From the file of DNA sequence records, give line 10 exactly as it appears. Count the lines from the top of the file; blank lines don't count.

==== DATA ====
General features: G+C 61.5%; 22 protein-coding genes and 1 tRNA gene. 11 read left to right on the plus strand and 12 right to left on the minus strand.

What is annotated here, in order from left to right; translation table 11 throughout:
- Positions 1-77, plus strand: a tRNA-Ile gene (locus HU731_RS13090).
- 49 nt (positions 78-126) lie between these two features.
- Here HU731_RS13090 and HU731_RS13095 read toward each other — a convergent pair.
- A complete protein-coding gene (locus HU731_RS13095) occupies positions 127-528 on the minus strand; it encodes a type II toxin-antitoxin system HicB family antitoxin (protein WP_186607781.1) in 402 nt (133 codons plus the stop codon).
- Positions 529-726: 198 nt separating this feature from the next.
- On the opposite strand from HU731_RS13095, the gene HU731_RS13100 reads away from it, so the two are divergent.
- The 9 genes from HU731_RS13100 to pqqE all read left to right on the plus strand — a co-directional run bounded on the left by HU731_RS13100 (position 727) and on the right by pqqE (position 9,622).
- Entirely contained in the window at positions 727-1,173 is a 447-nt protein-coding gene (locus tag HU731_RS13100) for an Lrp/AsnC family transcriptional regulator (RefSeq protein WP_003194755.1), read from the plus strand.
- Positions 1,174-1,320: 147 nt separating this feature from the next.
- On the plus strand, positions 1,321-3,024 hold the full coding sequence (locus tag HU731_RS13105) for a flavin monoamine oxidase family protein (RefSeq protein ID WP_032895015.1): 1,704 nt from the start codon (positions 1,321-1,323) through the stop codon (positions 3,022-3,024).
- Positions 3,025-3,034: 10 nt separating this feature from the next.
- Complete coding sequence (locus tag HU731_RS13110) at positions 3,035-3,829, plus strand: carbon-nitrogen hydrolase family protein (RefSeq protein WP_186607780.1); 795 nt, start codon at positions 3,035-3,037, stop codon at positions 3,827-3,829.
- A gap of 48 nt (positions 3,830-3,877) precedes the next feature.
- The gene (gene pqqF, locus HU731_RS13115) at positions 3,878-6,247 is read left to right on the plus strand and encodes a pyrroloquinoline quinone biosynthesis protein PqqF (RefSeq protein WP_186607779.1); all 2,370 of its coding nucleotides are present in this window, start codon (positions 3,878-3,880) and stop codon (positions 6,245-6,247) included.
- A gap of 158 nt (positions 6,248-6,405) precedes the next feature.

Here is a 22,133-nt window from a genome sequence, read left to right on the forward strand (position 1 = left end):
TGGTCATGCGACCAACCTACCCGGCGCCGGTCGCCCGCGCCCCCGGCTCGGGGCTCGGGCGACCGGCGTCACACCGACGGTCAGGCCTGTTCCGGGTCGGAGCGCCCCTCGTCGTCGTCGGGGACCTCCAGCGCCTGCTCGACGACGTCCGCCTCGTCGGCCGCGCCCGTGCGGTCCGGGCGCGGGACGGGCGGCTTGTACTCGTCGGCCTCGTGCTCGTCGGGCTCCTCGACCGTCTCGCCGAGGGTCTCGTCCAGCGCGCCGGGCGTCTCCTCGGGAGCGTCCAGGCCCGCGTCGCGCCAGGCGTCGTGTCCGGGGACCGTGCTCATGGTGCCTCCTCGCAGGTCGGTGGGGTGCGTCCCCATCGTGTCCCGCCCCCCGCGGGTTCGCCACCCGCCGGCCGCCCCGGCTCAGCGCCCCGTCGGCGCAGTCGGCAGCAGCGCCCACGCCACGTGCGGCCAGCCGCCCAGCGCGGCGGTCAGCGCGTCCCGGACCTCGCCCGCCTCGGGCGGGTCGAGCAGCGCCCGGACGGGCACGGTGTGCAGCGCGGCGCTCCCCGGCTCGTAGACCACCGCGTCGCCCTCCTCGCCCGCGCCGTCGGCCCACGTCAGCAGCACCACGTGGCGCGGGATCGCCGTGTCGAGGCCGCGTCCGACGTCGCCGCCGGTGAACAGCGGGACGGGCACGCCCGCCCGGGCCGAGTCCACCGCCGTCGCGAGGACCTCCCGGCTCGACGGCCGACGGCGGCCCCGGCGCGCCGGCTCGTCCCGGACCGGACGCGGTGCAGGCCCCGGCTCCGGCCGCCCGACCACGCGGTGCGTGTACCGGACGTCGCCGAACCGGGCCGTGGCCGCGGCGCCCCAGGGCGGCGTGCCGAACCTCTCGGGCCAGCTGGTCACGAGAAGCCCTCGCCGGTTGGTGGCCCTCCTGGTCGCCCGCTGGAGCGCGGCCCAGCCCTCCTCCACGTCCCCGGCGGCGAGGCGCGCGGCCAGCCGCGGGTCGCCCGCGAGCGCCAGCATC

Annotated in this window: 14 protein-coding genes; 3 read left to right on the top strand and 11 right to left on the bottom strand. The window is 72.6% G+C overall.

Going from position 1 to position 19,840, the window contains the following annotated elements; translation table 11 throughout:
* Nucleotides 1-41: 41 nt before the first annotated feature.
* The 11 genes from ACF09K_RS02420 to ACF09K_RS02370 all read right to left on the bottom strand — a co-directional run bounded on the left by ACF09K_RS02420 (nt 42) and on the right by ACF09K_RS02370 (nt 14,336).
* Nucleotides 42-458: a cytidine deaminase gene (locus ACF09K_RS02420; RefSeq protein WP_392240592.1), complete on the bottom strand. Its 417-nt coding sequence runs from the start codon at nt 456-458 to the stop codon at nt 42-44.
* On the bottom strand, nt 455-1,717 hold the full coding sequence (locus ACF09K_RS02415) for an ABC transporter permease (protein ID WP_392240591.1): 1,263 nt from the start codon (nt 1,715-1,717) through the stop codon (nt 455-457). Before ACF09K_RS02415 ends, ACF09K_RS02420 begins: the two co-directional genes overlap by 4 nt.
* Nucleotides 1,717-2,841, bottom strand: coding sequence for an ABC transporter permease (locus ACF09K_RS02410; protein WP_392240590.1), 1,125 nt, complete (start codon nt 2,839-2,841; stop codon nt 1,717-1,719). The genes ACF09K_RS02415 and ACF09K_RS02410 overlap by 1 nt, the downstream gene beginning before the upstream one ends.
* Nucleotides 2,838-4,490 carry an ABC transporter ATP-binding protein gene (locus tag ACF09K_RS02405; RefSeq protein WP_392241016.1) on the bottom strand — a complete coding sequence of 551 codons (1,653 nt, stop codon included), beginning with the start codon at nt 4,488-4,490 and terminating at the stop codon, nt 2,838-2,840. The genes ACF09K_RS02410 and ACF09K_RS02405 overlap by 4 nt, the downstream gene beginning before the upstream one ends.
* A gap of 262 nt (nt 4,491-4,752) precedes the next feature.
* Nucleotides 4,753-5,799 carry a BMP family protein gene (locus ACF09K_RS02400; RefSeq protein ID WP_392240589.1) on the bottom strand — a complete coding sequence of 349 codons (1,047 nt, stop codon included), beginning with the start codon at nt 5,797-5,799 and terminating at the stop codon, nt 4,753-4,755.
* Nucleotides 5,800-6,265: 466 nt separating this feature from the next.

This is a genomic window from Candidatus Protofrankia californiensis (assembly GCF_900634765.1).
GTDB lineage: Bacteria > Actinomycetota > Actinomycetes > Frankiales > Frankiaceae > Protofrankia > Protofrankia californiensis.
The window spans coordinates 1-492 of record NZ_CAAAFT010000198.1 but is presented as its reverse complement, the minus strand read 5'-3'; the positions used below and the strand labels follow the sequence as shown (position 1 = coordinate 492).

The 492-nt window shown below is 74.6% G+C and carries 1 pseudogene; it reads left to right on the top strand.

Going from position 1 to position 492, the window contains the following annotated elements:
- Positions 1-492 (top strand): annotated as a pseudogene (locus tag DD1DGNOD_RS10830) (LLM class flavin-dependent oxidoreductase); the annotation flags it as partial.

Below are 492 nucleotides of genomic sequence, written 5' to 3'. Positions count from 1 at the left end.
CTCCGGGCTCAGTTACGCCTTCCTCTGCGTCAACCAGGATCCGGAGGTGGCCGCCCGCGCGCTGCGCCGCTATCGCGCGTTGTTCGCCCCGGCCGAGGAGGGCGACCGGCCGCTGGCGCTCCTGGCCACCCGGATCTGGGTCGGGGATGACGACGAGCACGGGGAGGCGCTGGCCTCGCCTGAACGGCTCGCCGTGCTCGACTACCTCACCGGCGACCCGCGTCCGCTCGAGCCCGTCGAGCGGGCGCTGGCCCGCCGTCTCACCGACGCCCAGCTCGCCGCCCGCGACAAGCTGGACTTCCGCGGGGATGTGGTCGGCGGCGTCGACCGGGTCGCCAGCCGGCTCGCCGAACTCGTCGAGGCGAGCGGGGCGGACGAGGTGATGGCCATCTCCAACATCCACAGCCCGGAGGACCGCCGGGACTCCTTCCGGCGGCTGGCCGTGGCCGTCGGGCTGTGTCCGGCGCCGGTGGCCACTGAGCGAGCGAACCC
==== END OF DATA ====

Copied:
- Entirely contained in the window at positions 727-1,173 is a 447-nt protein-coding gene (locus tag HU731_RS13100) for an Lrp/AsnC family transcriptional regulator (RefSeq protein WP_003194755.1), read from the plus strand.